People walk across the lobby of City Hall on Tuesday.

The city of Santa Monica would like people to stop lying on official documents.

While existing rules have some penalties for falsifying some documents, the City doesn’t have a blanket prohibition on fraudulent paperwork and the City Council will discuss adopting a broader rule at their Sept. 24 meeting.

“The City relies upon the information it receives in applications, reports, and other documents to make informed decisions,” said the staff report attached to the discussion. “The Municipal Code, however, does not expressly prohibit making false statements to the City. Staff recommends that the City Council pass such an ordinance to protect the reliability of information submitted to the City that can influence the City’s decision-making process.”

City Attorney Lane Dilg said the proposed ordinance grew out of a request from Council to improve the efficacy of laws protecting tenants and affordable housing in Santa Monica.

“Among other things, staff was specifically asked to review the scope of false claims provisions in the Santa Monica Municipal Code,” she said.

According to staff, some permits, such as vendor permits, already contain penalties for lying and some forms are specifically submitted under the penalty of perjury. However, staff are recommending a new rule that punishes false statements with a $1,000 fine, six months in jail or both.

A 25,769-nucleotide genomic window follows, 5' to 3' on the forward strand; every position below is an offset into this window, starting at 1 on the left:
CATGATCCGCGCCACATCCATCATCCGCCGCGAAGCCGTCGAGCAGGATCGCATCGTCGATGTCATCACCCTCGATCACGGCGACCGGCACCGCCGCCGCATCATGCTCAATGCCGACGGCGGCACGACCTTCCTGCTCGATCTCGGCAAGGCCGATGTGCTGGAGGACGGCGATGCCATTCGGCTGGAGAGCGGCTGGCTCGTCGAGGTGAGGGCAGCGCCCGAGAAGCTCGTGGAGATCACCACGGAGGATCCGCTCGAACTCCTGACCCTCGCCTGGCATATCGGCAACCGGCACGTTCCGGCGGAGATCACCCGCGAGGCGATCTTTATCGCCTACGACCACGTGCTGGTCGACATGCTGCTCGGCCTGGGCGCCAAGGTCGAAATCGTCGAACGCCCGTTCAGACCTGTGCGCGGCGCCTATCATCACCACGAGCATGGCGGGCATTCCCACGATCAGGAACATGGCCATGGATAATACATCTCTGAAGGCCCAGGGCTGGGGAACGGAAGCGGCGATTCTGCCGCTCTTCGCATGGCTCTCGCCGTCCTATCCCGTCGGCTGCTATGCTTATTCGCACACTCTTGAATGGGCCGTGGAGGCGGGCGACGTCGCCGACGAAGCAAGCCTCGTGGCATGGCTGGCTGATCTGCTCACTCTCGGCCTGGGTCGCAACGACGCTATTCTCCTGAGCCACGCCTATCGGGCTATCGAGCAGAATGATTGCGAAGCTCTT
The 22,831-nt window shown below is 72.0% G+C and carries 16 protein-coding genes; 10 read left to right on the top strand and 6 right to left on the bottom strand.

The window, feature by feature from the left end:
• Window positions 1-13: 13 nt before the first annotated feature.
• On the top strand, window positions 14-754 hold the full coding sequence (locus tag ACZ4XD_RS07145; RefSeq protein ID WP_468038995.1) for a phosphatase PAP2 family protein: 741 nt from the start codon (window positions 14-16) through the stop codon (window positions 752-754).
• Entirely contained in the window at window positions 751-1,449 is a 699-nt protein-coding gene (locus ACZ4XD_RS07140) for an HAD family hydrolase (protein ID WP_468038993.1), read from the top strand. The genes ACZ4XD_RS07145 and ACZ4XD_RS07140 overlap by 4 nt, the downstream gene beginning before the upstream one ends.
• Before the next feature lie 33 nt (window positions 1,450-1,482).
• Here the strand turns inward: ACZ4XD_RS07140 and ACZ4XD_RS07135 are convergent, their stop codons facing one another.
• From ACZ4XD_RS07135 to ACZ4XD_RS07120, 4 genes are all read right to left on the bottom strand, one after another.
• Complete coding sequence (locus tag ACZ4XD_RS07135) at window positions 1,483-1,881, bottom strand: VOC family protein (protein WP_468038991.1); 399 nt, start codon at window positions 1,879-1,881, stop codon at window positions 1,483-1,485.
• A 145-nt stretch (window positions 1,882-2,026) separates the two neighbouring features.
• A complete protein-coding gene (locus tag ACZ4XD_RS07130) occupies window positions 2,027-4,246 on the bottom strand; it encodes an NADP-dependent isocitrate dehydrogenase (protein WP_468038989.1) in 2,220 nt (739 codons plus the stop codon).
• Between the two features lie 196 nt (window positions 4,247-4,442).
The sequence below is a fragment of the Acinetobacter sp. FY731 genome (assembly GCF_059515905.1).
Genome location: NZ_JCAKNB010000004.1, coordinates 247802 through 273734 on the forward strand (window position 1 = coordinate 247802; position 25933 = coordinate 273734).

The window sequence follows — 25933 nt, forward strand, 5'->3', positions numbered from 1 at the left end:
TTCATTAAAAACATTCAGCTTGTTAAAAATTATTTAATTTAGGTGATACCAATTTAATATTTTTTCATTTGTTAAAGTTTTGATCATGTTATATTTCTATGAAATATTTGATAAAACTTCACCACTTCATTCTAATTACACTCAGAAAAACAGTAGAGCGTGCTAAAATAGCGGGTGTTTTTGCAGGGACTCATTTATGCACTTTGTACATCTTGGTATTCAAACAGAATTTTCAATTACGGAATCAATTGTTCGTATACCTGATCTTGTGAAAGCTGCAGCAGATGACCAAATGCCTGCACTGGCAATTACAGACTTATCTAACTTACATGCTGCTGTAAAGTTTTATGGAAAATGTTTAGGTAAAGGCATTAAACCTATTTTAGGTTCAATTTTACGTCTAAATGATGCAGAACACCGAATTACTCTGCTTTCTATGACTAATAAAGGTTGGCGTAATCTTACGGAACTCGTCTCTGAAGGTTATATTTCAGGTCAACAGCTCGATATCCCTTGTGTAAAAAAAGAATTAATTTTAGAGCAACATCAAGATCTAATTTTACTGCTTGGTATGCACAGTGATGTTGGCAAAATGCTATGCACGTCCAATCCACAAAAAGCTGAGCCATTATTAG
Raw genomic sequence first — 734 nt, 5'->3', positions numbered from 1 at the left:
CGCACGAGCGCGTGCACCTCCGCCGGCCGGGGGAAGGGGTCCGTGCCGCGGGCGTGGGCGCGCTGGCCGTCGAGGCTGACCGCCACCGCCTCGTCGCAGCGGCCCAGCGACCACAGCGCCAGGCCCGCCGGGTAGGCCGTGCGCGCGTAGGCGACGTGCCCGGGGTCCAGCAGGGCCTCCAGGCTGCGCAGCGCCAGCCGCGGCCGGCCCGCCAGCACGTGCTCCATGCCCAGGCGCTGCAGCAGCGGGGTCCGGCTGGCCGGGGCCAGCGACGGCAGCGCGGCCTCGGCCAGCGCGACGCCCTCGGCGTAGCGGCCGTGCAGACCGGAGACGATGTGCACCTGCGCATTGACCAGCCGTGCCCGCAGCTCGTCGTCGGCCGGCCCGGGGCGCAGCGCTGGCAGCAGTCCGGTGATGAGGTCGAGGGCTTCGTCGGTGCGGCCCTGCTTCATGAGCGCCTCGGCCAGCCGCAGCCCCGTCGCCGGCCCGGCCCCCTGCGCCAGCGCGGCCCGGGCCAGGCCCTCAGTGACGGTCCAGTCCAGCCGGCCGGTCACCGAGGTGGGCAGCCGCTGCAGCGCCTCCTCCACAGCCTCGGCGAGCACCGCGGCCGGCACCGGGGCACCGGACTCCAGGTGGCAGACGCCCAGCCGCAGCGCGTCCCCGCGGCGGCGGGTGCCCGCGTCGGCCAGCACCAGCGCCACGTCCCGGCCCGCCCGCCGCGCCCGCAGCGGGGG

The ordinance contains a definition for falsity.

“The proposed ordinance applies to false, misleading, or fraudulent statements or representations,” said the report. “This means that the ordinance will cover direct lies as well as misleading half-truths, concealments, and tricks.”

An applicant must knowingly include false information in their paperwork and the false statements must be directly relevant to the decision taken by regulators.

“The proposed ordinance that would follow federal law prohibiting false statements to the government. (18 U.S. Code Section 1001). Such an ordinance would prohibit false statements to the City only if they are knowingly made and material, that is, non-trivial and having a natural tendency to influence official City action,” said Dilg.

“If the proposed ordinance is adopted, the City Attorney’s Office would further follow the federal government in limiting enforcement actions to false statements that affect the operation or integrity of the City government – such as false statements made on official City applications or in response to investigations by law enforcement officers.”

The council will meet on Sept. 24 at City Hall, 1685 Main Street. Open session will begin no earlier than 6:30 p.m.